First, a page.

USW researcher Dr Emma Hayhurst wins £50,000 prize to develop urinary tract infection test

Dr Emma Hayhurst

Dr Emma Hayhurst is among 39 to be honoured in the Women in Innovation awards to mark International Women’s Day on 8 March

A scientist at the University of South Wales (USW) who helped to make a rapid test for Covid-19 has received £50,000 in funding to further develop the same technology to better diagnose one of the world’s most common infections.

Dr Emma Hayhurst, a Senior Lecturer in Molecular Biology in USW’s School of Applied Sciences, has received the funding from Innovate UK’s Women in Innovation Awards to help with additional development of a rapid test which will speed up the diagnosis of urinary tract infections (UTIs). 

Dr Hayhurst was one of the founders of USW spin-out company Llusern Scientific - alongside USW research colleagues Dr Jeroen Nieuwland and Dr Ali Roula. The team, who had already been researching the use of LAMP testing to detect UTIs, was able to apply their research for use as a speedy Covid-19 diagnosis device within weeks of the pandemic starting. It uses a simple nasal swab to test a patient for Covid, and is able to work without the need for laboratory processing.

Having been given the Women in Innovation Awards funding, Dr Hayhurst will be using it to focus on improving the diagnosis of UTIs. 

More than 90% of UTI sufferers are women

“UTIs are the most common infection globally - more than 90% of sufferers are women - and the risk of suffering from UTI increases with age,” Dr Hayhurst said.

“Even an ‘uncomplicated’ UTI can cause severe pain and discomfort, and UTIs can also be fatal if not properly diagnosed and treated. More than 5,000 people die from a UTI every year in England and Wales.

“Because UTI diagnosis has been overlooked for so long, treatments are often given on the basis of vague or inaccurate diagnostic tools, which means that many of the millions and millions of antibiotics prescribed to treat UTIs are unnecessary or inappropriate. This contributes to the spread of antibiotic resistance.


“The Llusern test would quickly detect which bacteria is causing a UTI, allowing better treatment decisions to be made.  It is portable, affordable, gives a result in 30 minutes and easy to use – users would need less than one hour’s training to be able to carry out a diagnostic test, which would give a simple positive or negative result.”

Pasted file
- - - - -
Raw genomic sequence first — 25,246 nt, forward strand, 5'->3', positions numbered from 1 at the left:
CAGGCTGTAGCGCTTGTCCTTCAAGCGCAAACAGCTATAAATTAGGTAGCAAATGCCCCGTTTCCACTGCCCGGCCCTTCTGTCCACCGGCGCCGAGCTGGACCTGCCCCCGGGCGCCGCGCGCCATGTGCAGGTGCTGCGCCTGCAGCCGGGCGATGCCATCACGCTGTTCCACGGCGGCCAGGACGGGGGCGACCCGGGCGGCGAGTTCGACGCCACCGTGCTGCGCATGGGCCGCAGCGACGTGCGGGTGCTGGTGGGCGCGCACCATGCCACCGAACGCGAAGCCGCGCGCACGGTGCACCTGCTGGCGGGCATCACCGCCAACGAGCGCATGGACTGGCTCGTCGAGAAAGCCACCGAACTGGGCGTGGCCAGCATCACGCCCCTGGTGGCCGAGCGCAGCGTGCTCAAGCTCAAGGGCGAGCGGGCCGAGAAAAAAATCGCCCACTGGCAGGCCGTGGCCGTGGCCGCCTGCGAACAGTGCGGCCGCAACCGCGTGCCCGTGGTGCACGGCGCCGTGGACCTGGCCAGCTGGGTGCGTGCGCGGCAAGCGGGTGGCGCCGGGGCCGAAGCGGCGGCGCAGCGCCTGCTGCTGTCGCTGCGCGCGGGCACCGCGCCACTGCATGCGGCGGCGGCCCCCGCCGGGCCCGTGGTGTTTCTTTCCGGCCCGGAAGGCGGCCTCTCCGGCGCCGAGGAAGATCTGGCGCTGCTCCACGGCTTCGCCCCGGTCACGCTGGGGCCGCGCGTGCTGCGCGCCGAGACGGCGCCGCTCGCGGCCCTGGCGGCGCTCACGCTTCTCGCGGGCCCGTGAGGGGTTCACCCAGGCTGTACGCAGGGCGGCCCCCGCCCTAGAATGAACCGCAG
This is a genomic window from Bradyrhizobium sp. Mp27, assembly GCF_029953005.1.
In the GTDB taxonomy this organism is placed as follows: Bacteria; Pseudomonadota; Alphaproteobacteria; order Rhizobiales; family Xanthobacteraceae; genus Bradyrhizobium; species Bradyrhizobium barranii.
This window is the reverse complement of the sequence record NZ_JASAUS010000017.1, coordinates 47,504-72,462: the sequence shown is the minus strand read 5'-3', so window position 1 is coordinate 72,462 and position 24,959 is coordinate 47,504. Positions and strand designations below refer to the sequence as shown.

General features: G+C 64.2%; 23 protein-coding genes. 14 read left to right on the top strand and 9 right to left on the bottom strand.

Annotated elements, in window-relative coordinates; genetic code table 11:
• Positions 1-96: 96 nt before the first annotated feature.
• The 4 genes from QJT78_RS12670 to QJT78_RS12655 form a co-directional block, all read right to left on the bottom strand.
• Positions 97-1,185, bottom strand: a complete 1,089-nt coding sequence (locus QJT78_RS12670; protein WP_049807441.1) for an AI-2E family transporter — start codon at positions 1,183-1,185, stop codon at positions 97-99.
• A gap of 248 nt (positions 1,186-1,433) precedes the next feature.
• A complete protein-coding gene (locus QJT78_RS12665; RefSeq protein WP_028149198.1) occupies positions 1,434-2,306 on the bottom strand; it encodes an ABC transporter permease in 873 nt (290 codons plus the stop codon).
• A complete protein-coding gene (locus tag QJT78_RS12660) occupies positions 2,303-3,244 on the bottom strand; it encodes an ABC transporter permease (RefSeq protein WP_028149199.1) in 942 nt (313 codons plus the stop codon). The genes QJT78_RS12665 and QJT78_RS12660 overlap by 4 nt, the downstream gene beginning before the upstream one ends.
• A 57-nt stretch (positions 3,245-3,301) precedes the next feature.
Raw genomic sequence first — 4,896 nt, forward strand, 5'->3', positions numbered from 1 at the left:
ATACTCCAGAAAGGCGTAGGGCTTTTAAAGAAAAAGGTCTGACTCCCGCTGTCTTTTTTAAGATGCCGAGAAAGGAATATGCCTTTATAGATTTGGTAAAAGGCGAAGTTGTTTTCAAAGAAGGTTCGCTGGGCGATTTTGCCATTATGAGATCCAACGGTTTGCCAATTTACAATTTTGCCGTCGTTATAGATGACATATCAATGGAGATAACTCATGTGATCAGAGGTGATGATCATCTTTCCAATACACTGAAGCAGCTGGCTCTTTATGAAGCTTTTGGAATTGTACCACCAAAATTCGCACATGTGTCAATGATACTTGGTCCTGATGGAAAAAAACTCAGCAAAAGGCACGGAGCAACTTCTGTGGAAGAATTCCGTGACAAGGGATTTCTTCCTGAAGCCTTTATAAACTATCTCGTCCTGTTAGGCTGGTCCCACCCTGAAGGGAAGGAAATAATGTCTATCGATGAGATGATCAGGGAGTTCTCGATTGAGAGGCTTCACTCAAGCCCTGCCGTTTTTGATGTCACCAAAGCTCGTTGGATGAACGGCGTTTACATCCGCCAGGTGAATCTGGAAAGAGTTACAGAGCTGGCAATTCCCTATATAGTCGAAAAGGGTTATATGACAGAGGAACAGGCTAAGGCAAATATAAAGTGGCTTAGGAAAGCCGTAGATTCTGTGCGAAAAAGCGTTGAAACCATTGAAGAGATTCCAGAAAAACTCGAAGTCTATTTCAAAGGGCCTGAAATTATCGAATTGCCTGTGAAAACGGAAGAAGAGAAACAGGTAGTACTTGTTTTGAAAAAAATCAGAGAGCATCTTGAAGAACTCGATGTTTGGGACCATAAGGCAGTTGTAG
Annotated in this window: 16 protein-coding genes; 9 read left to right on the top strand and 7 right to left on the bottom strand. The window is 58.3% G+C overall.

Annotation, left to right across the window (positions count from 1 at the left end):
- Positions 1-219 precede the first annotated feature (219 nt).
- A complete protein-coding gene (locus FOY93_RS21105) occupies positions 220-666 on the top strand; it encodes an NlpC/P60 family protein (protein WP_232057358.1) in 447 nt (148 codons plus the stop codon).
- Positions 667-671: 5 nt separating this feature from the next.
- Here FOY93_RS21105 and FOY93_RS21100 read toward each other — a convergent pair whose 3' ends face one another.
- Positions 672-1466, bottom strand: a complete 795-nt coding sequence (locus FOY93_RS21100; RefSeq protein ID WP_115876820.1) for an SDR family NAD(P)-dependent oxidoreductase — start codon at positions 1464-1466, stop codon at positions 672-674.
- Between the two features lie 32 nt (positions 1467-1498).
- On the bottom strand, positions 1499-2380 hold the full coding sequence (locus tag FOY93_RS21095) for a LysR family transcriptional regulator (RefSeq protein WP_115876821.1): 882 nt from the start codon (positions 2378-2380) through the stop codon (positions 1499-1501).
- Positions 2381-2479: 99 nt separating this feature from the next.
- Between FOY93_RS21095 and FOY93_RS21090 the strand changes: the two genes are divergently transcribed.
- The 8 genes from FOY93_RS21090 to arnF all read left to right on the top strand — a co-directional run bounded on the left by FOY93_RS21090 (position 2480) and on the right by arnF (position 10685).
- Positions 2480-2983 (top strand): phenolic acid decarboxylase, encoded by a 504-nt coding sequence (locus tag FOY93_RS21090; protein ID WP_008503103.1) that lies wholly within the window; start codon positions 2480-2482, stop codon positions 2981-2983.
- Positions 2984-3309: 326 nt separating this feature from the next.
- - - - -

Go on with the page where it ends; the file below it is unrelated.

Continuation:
"Our UTI test has the potential to be transformative for UTI diagnosis – reducing the associated illnesses and deaths and resulting in more tailored, appropriate antibiotic prescriptions."

The funding from the Women in Innovation Awards will also allow Dr Hayhurst to further pursue her ambition of increasing female representation within the STEM (Science, Technology, Engineering and Maths) disciplines, and address health inequalities.  

“I have worked on equality, diversity, and inclusion issues in STEM for many years and would love the opportunity to become a role model for innovation,” Dr Hayhurst said.

“I firmly believe that the more diversity we have in our workforce, the more innovative solutions we will come up with, and the better chance we all have of building a sustainable future.

“The further development of the LAMP test will strengthen Llusern’s core purpose, which is to address inequalities in healthcare by overcoming barriers to accurate diagnostics and giving everyone the chance to be diagnosed properly at point-of-care.”

Dr Hayhurst’s funding is from Innovate UK, a part of UK Research and Innovation, which has provided 40 Women in Innovation Awards to female entrepreneurs across the UK. The awards are now in their fourth year and are open to female founders, co-founders or senior decision-makers working in businesses that have been operating for at least a year.

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